A general guide on how to do the first year right
Saeed Mahmood (VP of the Law Society) offers some helpful advice for first year law students.
‘Beware of fresher’s fever’, warned a second year during fresher’s week. Just to be clear this is different from fresher’s flu, which made listening to lectures almost impossible due to the deafening echoes of people coughing! Anyway, fresher’s fever is when eager first year students end up doing every scheme possible, be it open days, networking events, and competitions – the lot. This was exactly what I did and I ended up sitting my mock examinations at the end of the first semester not having a clue as to what the questions were asking. I feel like there is a slight over emphasis on networking (don’t get me wrong networking is important but everything should be within moderation) because ultimately everyone has to go through the same application process. If you’re attending networking events and you’re behind on several weeks of lectures and are not prepared for your upcoming tutorials, that’s the time to start cutting back. Putting it bluntly, you may know every HR director of every firm but if you fail your first year you won’t be considered.
Strategy is everything. You need to work out a revision method that works for you, now in sixth form/college this was rather straightforward: just do all the past papers and you’re pretty much sorted. Sadly, university isn’t this straightforward. You need to find a way of combining lectures, reading and tutorial material into a concise set of notes. Do not be scared of the size of the law textbooks. They are big and, unless you are a powerlifter, impossible to carry around! The trick to reading is don’t read everything. The lecture slides give you most of what you need to know, base your reading around the lecture handout. Be efficient and make life easy for yourself.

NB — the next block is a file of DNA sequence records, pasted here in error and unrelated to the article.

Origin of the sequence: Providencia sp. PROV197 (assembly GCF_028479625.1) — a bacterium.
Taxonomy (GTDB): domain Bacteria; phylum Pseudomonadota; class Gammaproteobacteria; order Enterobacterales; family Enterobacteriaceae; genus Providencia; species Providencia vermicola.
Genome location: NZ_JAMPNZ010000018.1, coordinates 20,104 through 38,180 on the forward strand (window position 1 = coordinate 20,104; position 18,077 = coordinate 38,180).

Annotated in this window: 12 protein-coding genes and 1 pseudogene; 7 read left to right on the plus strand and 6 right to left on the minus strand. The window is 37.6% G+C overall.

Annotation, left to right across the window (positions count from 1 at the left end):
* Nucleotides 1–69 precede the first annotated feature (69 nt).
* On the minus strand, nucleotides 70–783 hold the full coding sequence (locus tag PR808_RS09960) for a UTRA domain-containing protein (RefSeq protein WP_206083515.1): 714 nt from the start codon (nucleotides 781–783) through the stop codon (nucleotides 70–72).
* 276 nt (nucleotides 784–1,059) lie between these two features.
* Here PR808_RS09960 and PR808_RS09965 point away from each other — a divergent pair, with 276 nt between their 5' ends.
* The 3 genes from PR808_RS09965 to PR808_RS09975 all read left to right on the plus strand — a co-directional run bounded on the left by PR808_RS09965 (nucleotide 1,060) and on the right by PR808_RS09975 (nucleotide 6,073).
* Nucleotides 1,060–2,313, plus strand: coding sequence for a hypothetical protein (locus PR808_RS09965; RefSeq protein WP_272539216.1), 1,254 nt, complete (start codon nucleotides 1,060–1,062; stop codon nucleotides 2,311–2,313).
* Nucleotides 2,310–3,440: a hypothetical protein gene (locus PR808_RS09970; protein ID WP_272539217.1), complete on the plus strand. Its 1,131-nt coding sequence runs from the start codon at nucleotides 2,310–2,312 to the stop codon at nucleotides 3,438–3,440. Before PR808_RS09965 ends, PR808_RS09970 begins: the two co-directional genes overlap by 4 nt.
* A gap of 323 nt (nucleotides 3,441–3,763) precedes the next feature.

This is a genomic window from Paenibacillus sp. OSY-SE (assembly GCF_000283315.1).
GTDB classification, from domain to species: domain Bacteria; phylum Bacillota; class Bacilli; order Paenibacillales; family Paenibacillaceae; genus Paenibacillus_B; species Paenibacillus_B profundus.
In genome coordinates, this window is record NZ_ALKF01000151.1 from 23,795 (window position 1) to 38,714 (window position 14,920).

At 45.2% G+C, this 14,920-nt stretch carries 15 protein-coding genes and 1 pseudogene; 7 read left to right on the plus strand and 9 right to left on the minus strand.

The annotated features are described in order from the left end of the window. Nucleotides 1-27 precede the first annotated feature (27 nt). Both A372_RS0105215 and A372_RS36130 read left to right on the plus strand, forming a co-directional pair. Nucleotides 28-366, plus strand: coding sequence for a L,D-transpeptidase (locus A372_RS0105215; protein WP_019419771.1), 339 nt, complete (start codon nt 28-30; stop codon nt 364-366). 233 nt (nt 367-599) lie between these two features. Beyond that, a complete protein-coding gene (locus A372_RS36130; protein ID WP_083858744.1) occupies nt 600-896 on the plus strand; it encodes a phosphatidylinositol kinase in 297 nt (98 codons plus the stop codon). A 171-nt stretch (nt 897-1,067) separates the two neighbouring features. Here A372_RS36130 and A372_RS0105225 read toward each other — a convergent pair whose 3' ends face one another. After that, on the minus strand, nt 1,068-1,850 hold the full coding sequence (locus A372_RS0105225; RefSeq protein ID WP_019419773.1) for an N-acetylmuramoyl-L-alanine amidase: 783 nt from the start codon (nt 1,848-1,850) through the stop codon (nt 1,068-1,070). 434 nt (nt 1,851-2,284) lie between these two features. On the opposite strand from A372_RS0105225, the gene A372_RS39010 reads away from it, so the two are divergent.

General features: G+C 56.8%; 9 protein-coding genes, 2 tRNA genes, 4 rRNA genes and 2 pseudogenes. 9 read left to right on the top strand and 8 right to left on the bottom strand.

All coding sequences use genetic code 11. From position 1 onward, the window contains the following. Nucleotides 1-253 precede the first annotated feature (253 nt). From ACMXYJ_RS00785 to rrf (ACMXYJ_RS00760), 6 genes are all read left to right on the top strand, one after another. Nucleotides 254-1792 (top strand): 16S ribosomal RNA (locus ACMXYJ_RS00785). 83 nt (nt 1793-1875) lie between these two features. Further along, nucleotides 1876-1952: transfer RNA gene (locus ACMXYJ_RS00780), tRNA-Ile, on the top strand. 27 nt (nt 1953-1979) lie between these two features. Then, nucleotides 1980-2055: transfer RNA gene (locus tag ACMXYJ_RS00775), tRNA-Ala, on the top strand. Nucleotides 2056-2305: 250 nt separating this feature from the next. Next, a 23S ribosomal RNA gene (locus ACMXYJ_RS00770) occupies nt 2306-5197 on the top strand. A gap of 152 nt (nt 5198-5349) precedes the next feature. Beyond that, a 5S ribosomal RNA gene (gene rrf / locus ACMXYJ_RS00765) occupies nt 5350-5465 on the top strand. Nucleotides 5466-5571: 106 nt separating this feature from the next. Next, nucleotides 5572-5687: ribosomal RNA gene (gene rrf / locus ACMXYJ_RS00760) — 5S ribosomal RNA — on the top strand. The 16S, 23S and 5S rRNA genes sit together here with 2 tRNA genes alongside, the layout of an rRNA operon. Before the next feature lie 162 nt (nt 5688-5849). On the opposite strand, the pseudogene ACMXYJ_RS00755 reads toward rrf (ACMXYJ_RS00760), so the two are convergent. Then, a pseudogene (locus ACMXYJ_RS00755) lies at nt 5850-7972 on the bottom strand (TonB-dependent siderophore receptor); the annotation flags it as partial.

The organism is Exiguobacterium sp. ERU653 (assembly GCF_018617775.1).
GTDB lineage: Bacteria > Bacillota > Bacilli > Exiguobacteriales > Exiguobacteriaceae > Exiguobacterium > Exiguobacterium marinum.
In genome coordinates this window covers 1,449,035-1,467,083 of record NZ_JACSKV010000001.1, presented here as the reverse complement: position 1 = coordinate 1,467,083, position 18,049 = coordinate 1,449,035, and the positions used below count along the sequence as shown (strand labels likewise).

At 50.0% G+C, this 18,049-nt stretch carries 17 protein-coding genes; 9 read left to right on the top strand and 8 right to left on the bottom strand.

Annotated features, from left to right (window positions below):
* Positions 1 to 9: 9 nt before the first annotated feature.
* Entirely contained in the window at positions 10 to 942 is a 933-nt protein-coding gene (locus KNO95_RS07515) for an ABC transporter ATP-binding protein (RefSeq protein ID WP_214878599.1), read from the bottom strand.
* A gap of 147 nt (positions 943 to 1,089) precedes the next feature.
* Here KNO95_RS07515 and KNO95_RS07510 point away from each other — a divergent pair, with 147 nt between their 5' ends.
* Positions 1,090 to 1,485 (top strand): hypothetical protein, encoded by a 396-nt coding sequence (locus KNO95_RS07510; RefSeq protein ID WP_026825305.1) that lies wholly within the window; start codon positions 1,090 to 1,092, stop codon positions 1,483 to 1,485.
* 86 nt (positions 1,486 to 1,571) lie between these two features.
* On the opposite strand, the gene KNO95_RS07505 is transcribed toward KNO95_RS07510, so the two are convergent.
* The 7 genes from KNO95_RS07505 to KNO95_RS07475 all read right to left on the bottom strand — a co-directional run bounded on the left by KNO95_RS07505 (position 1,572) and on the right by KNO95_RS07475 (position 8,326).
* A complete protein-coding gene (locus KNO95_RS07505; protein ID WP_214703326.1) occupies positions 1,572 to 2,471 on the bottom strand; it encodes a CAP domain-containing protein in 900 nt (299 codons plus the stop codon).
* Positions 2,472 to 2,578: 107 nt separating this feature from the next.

My last point of advice is don’t forget to develop your interests. Join non-legal societies, play sports do whatever it is that interests you. Remember firms value individuality and part of what makes you unique are your interests. Societies are a great way of getting to know people from outside your course, so do make time for the ones that interest you. However, do not make the same mistake as me and spend £100 on societies during fresher’s week only to never attend any of their events!
Written by Saeed Mahmood (VP of the Law Society)